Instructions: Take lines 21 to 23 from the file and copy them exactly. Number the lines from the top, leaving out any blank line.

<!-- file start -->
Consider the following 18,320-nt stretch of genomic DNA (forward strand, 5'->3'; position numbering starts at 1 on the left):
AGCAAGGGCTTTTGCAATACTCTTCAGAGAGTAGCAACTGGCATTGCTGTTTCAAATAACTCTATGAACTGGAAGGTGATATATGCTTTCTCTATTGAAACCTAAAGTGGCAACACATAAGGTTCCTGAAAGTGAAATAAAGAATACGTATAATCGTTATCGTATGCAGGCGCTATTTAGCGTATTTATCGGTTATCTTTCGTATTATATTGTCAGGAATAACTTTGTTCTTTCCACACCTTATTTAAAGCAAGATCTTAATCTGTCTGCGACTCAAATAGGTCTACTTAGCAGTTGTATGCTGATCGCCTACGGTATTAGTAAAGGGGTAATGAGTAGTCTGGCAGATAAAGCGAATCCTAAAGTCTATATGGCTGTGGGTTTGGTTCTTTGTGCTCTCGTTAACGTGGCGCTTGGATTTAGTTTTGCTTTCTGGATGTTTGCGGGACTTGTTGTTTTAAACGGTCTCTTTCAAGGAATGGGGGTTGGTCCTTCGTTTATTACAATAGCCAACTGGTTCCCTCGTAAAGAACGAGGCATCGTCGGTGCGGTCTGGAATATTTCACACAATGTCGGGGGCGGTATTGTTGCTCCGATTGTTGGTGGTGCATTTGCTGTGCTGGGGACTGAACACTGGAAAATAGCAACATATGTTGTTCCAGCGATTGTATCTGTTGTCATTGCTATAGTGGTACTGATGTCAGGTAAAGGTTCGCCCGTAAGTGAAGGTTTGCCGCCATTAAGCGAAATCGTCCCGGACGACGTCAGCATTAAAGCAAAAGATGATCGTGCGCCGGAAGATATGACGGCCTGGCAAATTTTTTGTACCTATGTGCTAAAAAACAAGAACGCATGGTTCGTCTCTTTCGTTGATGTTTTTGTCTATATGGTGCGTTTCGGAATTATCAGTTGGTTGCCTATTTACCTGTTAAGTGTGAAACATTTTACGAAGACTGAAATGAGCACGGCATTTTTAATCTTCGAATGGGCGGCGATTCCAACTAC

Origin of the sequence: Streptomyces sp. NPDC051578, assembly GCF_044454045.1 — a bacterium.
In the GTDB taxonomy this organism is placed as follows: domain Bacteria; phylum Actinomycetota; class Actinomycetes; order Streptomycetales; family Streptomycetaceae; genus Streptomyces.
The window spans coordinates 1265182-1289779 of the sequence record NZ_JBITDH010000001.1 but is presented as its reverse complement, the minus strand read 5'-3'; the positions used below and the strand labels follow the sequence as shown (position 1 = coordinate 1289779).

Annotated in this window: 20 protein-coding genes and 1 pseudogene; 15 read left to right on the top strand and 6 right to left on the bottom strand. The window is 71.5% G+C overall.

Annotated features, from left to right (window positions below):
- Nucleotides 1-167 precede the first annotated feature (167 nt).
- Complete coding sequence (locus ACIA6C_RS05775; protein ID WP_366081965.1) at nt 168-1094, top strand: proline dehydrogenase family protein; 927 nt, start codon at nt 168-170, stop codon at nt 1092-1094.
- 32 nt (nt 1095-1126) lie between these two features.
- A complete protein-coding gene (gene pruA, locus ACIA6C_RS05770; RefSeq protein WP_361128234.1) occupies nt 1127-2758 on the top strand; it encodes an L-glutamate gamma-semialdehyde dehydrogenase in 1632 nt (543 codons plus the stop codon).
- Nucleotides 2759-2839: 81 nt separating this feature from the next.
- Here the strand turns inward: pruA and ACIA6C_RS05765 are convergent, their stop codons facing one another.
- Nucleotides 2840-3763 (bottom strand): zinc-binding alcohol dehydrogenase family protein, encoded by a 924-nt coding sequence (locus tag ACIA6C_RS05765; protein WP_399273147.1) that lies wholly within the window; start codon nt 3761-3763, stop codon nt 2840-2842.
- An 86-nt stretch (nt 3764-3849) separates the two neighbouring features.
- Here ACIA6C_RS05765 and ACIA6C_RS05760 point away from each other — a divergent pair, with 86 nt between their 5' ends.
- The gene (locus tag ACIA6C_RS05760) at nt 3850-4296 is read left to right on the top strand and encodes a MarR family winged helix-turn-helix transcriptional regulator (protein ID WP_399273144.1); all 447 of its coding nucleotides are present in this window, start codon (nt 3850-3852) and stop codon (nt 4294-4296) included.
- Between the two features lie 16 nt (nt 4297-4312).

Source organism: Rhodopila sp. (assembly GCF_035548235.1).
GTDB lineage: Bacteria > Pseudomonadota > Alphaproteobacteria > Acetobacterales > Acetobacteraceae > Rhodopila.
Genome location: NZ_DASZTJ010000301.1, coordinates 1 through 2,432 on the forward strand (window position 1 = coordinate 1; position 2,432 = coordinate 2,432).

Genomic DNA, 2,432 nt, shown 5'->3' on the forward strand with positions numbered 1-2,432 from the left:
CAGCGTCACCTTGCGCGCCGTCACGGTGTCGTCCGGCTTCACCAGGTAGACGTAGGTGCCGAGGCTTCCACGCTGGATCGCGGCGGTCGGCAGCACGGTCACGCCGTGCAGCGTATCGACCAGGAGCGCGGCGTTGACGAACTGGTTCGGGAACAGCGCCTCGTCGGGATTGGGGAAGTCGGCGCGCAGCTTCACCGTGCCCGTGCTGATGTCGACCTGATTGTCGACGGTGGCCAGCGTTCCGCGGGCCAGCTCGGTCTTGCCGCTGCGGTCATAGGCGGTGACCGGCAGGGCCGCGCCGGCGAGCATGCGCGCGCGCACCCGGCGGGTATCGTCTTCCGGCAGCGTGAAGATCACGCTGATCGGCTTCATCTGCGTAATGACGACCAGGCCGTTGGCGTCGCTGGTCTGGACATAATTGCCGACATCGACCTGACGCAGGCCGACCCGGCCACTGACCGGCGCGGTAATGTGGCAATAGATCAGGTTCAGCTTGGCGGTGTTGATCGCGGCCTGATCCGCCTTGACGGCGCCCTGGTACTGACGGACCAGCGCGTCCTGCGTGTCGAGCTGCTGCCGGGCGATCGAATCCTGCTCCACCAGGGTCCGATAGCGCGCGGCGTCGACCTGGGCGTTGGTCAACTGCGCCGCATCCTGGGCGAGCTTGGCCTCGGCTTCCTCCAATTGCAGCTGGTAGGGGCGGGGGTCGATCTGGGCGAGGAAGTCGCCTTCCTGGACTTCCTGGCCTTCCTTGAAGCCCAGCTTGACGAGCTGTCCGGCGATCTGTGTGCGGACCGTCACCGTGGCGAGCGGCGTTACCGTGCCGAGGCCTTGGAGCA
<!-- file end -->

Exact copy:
Genome location: NZ_DASZTJ010000301.1, coordinates 1 through 2,432 on the forward strand (window position 1 = coordinate 1; position 2,432 = coordinate 2,432).

Genomic DNA, 2,432 nt, shown 5'->3' on the forward strand with positions numbered 1-2,432 from the left:
CAGCGTCACCTTGCGCGCCGTCACGGTGTCGTCCGGCTTCACCAGGTAGACGTAGGTGCCGAGGCTTCCACGCTGGATCGCGGCGGTCGGCAGCACGGTCACGCCGTGCAGCGTATCGACCAGGAGCGCGGCGTTGACGAACTGGTTCGGGAACAGCGCCTCGTCGGGATTGGGGAAGTCGGCGCGCAGCTTCACCGTGCCCGTGCTGATGTCGACCTGATTGTCGACGGTGGCCAGCGTTCCGCGGGCCAGCTCGGTCTTGCCGCTGCGGTCATAGGCGGTGACCGGCAGGGCCGCGCCGGCGAGCATGCGCGCGCGCACCCGGCGGGTATCGTCTTCCGGCAGCGTGAAGATCACGCTGATCGGCTTCATCTGCGTAATGACGACCAGGCCGTTGGCGTCGCTGGTCTGGACATAATTGCCGACATCGACCTGACGCAGGCCGACCCGGCCACTGACCGGCGCGGTAATGTGGCAATAGATCAGGTTCAGCTTGGCGGTGTTGATCGCGGCCTGATCCGCCTTGACGGCGCCCTGGTACTGACGGACCAGCGCGTCCTGCGTGTCGAGCTGCTGCCGGGCGATCGAATCCTGCTCCACCAGGGTCCGATAGCGCGCGGCGTCGACCTGGGCGTTGGTCAACTGCGCCGCATCCTGGGCGAGCTTGGCCTCGGCTTCCTCCAATTGCAGCTGGTAGGGGCGGGGGTCGATCTGGGCGAGGAAGTCGCCTTCCTGGACTTCCTGGCCTTCCTTGAAGCCCAGCTTGACGAGCTGTCCGGCGATCTGTGTGCGGACCGTCACCGTGGCGAGCGGCGTTACCGTGCCGAGGCCTTGGAGCA